All of us have dreams, great big glorious thoughts of who we’ll become and what we’ll accomplish. Our young ones dream of being like Daddy or Mommy, of being a fireman or a musician. As adults we dream of beautiful relationships, success and recognition at work, and the satisfaction of knowing our lives make a difference in the lives of others. We set off down the path with strong resolve and high hopes, and somehow many of us get distracted and lost along the way.
Ralph Waldo Emerson said that the great majority of men (and women) are bundles of beginnings. At Camp Alvernia, we challenge ourselves as a staff to be more than just beginners. We want to be finishers. What sets successful people apart is that they don’t just begin to lose weight or stop swearing or patch up a broken relationship — they persevere until it’s done. And there’s nothing like the feeling of putting your heart into something that’s worth doing, and coming out on the other side successful.
So here’s to starting strong AND finishing well. And here’s to all of the wonderful people who make up the Camp Alvernia family. God bless.
G.K. Chesterton said that the true object of human life is play, and nowhere is that more evident than right here at Camp Alvernia. I always tell people I have the greatest job anyone could have, and it’s true. I get to spend my days helping children grow, helping staff learn, and encouraging parents and families. And I am constantly reminded of Chesterton’s wisdom as I make my way around our beautiful 15 acres every summer. It is easy for us adults to get caught up in the serious stuff of life — paying bills, visiting relatives, dealing with personal situations, etc. — and forget to enjoy ourselves. But it’s hard to stay serious when a group of Cayuga boys comes around the corner with huge gap-toothed smiles and loud hellos.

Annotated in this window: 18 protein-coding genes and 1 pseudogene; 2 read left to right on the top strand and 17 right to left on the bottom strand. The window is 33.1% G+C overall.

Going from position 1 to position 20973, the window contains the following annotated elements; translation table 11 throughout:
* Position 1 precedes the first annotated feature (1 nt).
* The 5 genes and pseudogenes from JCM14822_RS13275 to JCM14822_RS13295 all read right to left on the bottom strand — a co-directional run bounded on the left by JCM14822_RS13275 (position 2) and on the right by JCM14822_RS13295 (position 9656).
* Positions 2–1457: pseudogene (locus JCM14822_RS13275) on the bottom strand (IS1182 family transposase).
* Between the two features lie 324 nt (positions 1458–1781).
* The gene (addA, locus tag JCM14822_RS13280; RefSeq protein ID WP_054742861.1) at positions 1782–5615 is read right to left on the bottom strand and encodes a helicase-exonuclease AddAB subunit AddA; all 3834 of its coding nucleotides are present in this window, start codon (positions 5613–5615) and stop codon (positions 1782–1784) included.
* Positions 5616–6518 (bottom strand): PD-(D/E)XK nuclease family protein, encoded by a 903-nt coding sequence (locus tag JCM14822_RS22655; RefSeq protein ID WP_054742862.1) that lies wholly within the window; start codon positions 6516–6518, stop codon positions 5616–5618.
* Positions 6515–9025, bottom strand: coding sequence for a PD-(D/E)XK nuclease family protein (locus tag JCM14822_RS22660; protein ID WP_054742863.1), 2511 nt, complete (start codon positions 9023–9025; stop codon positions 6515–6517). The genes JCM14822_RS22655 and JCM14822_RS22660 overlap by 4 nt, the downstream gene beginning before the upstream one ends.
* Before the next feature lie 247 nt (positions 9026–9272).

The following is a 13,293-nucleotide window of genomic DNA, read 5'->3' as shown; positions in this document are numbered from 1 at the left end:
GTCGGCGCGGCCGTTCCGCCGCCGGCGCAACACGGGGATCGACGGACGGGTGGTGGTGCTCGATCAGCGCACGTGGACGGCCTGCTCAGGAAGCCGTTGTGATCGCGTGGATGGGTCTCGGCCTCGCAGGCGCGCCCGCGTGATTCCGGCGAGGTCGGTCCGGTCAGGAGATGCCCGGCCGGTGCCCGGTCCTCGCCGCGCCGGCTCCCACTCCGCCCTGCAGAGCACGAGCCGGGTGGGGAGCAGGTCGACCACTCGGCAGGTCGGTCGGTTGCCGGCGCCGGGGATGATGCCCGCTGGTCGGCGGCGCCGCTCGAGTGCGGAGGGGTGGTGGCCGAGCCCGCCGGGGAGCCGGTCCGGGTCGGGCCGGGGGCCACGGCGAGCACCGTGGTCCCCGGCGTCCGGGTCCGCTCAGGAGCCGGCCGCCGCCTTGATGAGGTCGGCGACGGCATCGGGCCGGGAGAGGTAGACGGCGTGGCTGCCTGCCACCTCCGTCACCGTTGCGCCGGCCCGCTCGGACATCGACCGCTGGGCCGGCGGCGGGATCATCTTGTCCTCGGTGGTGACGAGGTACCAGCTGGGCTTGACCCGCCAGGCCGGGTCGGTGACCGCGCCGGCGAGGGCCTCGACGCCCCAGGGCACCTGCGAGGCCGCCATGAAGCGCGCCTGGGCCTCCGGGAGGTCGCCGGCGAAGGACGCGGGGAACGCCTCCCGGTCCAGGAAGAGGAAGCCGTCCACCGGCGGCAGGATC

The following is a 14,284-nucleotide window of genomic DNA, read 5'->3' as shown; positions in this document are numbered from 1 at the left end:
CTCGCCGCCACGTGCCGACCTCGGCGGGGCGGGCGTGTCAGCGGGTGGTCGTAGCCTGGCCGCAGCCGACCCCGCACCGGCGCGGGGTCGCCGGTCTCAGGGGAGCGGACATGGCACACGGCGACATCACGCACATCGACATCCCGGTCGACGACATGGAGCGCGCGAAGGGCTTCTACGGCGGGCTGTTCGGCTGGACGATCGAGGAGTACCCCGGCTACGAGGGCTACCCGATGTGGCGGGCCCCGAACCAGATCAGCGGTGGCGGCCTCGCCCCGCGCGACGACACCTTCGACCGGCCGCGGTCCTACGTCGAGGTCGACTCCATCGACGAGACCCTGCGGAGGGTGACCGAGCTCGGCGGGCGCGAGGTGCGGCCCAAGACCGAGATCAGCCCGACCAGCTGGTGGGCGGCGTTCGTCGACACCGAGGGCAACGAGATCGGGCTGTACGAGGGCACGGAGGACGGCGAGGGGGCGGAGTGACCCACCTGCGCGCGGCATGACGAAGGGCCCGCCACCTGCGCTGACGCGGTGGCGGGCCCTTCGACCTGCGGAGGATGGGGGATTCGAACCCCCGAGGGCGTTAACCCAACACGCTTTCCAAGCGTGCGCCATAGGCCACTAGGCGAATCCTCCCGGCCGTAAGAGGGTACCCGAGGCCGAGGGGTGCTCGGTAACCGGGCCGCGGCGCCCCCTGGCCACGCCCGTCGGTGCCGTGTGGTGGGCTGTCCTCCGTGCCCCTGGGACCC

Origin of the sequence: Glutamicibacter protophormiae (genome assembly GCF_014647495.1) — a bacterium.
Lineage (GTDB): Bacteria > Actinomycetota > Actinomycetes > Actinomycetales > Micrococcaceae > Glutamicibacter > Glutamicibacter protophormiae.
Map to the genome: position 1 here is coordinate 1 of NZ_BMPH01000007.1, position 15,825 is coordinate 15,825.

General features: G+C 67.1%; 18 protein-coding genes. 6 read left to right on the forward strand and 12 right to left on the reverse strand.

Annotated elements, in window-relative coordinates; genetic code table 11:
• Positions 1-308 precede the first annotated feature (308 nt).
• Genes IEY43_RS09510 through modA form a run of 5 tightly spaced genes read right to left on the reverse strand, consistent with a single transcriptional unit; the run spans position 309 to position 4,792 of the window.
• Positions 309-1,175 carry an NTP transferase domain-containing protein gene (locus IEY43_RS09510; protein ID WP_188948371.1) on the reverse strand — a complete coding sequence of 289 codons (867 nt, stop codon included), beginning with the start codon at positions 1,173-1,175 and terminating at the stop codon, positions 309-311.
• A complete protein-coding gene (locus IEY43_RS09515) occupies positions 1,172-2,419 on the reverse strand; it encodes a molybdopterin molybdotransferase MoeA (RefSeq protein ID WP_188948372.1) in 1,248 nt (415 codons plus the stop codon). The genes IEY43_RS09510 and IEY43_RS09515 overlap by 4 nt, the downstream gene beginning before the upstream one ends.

There are so many things in life that compete for our attention, and kids help to remind us of what’s really important. A mad footrace around the main building is pure enthusiasm and adrenaline, the thrill of competition, and the joy of hearing your friends scream your name in encouragement. Going out in a canoe or sailboat for the first time is facing a challenge, feeling the butterflies in your stomach and the fear of failure, and finding fulfillment in learning to do something you weren’t able to do yesterday. Playing hard isn’t all enjoyment either; sometimes the sweat and heat calls for a refreshing dip in the pool, which soothes tired muscles and cools hot skin. And what better way to pause in the middle of all the activity than to sit under a tree and listen to a quiet story read by someone who cares, a story which teaches something special and important about fairness or love.
As part of my Camp Alvernia family, I want to encourage you to get down on your hands and knees so to speak and get dirty with your kids. Stay connected with their lives, their interests, their friends. Not only do they need you, you need them.
Read more in The Heart of Alvernia